A story within a story
Do you love a good story? A story within a story? And knowing it is all true? The History and Pop Culture book group will read and discuss engaging, thought-provoking, and fun non-fiction. Whether you are a foodie, a history buff, a culture blogger or just like witty footnotes, we want your brain… but not in a-formaldehyde-in-a-jar kind of way. The book group will meet every fourth Saturday of the month at the lovely Housing Works Bookstore Cafe. Hosted by Brigid Harmon, the store’s dealer in all things history, Then and Now is free and open to all that are interested.
In November, the group will discuss Mary Roach's latest, Gulp: Adventures on the Alimentary Canal. Our thanks to W. W. Norton for donating copies! E-mail book club leader Brigid (email@example.com) to reserve a copy; limited quantities.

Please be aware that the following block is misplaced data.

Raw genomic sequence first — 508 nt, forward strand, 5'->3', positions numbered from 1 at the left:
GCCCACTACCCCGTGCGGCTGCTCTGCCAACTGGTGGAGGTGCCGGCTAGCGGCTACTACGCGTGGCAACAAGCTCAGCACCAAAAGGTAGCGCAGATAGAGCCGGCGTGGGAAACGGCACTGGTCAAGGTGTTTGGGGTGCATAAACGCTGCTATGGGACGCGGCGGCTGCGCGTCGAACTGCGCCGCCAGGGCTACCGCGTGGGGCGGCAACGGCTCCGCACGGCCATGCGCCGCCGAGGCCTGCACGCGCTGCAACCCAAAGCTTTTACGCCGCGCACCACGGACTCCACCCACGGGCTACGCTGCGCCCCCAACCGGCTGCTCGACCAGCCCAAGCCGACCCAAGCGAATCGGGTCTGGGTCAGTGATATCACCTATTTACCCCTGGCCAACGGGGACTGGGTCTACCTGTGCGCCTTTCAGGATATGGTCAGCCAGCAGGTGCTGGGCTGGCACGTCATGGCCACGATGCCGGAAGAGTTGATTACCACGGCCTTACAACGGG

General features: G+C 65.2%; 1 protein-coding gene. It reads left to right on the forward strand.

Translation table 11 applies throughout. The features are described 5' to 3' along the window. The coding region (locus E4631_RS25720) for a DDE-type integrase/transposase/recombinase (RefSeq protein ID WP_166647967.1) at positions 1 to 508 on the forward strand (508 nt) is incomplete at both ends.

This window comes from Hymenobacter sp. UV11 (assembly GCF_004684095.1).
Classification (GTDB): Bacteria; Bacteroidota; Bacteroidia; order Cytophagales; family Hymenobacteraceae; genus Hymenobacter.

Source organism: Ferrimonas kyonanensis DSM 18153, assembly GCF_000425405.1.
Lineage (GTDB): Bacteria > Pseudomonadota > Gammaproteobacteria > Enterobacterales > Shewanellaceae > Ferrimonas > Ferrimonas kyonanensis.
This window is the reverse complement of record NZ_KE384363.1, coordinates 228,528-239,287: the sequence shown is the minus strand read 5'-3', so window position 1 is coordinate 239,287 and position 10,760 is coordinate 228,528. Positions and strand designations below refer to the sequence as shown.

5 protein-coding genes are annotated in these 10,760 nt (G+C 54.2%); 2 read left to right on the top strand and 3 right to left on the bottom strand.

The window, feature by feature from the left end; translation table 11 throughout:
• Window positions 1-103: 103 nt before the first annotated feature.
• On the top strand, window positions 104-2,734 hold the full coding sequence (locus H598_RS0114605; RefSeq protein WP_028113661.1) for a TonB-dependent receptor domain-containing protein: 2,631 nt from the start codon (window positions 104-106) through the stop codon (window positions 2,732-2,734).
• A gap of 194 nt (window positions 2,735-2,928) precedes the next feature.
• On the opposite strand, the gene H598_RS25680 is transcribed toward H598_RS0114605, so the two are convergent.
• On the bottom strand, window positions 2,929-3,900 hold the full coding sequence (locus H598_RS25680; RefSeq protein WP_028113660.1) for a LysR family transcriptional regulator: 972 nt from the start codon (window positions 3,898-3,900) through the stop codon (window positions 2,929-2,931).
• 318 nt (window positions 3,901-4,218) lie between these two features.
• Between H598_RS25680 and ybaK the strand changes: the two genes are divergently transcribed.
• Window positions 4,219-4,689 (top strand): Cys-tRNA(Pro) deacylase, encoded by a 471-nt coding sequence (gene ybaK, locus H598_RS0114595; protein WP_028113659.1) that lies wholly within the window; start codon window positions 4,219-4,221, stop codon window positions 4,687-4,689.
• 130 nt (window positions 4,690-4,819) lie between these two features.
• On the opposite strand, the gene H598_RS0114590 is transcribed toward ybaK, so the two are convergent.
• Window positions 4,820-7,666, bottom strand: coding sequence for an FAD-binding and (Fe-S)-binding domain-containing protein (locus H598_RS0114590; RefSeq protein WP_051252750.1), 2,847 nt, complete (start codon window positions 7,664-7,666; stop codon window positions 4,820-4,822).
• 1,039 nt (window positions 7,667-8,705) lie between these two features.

More on Gulp: “America’s funniest science writer” (Washington Post) takes us down the hatch on an unforgettable tour. The alimentary canal is classic Mary Roach terrain: the questions explored in Gulp are as taboo, in their way, as the cadavers in Stiff and every bit as surreal as the universe of zero gravity explored in Packing for Mars. Why is crunchy food so appealing? Why is it so hard to find words for flavors and smells? Why doesn’t the stomach digest itself? How much can you eat before your stomach bursts? Can constipation kill you? Did it kill Elvis? In Gulp we meet scientists who tackle the questions no one else thinks of—or has the courage to ask. We go on location to a pet-food taste-test lab, a fecal transplant, and into a live stomach to observe the fate of a meal. With Roach at our side, we travel the world, meeting murderers and mad scientists, Eskimos and exorcists (who have occasionally administered holy water rectally), rabbis and terrorists—who, it turns out, for practical reasons do not conceal bombs in their digestive tracts. Like all of Roach’s books, Gulp is as much about human beings as it is about human bodies.